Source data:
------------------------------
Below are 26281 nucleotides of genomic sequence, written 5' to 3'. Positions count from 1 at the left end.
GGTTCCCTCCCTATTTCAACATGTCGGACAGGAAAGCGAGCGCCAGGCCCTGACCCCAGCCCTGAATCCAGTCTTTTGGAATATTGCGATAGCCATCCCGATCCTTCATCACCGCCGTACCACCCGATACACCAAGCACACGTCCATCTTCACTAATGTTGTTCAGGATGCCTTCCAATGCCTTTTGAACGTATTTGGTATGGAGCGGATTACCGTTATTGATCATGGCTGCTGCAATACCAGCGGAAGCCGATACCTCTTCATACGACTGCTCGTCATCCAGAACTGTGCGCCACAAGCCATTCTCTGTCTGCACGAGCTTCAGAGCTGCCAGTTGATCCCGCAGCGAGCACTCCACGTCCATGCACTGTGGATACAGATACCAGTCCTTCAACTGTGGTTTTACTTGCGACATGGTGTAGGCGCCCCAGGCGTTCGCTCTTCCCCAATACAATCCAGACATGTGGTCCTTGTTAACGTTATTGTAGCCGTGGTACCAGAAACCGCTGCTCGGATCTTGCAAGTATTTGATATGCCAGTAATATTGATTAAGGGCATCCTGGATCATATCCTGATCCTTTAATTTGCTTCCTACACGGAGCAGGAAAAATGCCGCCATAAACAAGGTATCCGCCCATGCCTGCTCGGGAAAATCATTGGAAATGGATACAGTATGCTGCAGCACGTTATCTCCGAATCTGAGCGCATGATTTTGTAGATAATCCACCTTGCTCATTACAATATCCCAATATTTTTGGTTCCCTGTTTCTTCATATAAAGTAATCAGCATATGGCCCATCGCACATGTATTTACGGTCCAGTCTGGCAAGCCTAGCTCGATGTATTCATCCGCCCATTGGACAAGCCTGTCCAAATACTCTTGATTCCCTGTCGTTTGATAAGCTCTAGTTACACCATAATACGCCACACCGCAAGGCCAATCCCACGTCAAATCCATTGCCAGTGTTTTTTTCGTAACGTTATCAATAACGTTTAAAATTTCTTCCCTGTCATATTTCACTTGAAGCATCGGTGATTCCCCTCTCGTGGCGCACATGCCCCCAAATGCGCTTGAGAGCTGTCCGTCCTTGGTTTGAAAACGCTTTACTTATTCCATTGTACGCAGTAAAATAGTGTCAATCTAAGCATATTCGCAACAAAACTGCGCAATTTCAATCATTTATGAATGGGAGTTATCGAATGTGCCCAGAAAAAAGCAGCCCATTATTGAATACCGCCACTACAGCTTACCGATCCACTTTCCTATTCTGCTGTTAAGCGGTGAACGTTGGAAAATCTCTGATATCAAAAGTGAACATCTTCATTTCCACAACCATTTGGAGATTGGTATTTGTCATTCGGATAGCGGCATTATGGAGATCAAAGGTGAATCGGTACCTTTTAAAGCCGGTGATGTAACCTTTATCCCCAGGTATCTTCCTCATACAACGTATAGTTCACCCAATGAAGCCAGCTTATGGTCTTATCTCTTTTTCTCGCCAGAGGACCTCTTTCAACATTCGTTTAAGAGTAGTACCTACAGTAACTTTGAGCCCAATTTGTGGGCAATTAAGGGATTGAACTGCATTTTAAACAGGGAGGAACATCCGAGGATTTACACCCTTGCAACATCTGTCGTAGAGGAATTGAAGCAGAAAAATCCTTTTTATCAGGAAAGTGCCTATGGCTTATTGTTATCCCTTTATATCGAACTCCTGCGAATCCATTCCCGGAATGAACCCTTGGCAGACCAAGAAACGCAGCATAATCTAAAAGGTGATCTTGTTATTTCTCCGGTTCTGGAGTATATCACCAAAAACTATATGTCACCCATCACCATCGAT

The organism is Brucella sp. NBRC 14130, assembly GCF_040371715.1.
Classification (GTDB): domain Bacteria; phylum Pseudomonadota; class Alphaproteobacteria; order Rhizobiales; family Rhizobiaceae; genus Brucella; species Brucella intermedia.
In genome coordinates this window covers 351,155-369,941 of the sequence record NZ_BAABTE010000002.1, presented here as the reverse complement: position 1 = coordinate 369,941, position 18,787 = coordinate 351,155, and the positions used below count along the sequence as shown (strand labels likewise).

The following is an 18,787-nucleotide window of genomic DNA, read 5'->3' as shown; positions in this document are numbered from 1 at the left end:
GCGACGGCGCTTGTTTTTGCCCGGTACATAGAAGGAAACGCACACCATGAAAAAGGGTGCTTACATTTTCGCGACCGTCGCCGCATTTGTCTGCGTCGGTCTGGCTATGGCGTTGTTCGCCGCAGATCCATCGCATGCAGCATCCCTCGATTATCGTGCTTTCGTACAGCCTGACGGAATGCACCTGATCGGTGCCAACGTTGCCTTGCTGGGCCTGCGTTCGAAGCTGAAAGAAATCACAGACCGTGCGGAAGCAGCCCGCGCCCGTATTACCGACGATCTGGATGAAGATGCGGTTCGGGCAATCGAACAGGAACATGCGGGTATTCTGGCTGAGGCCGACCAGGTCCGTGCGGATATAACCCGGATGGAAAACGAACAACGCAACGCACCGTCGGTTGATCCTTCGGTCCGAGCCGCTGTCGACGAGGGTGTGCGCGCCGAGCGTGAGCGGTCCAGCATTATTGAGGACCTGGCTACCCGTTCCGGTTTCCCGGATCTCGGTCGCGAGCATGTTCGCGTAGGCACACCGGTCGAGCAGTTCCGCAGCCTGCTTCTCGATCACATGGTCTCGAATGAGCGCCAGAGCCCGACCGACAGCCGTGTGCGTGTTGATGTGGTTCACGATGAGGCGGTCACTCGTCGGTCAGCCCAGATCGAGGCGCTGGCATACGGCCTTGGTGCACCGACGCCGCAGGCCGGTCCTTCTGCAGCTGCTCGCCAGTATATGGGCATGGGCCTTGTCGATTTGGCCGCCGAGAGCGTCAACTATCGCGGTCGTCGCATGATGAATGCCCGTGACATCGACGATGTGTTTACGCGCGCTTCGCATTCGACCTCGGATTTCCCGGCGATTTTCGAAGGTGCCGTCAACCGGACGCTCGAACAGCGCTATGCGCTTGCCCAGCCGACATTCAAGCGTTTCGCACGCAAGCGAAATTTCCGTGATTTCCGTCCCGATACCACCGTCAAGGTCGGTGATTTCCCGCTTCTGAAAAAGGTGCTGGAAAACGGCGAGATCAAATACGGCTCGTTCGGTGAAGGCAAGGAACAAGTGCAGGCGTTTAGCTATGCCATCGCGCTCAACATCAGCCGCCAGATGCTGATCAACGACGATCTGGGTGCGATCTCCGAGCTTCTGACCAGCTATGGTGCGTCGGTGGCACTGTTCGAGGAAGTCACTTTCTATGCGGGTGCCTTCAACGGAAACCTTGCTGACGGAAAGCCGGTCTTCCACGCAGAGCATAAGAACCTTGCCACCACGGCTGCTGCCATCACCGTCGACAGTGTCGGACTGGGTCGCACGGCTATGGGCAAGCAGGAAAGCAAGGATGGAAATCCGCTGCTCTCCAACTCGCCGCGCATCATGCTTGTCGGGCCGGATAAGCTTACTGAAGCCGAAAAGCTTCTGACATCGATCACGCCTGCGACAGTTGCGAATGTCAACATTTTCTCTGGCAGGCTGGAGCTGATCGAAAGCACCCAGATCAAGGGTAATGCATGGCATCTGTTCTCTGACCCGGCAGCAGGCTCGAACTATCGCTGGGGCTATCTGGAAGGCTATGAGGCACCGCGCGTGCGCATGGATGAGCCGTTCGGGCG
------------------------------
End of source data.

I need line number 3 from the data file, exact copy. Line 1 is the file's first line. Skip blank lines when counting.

The organism is Brucella sp. NBRC 14130, assembly GCF_040371715.1.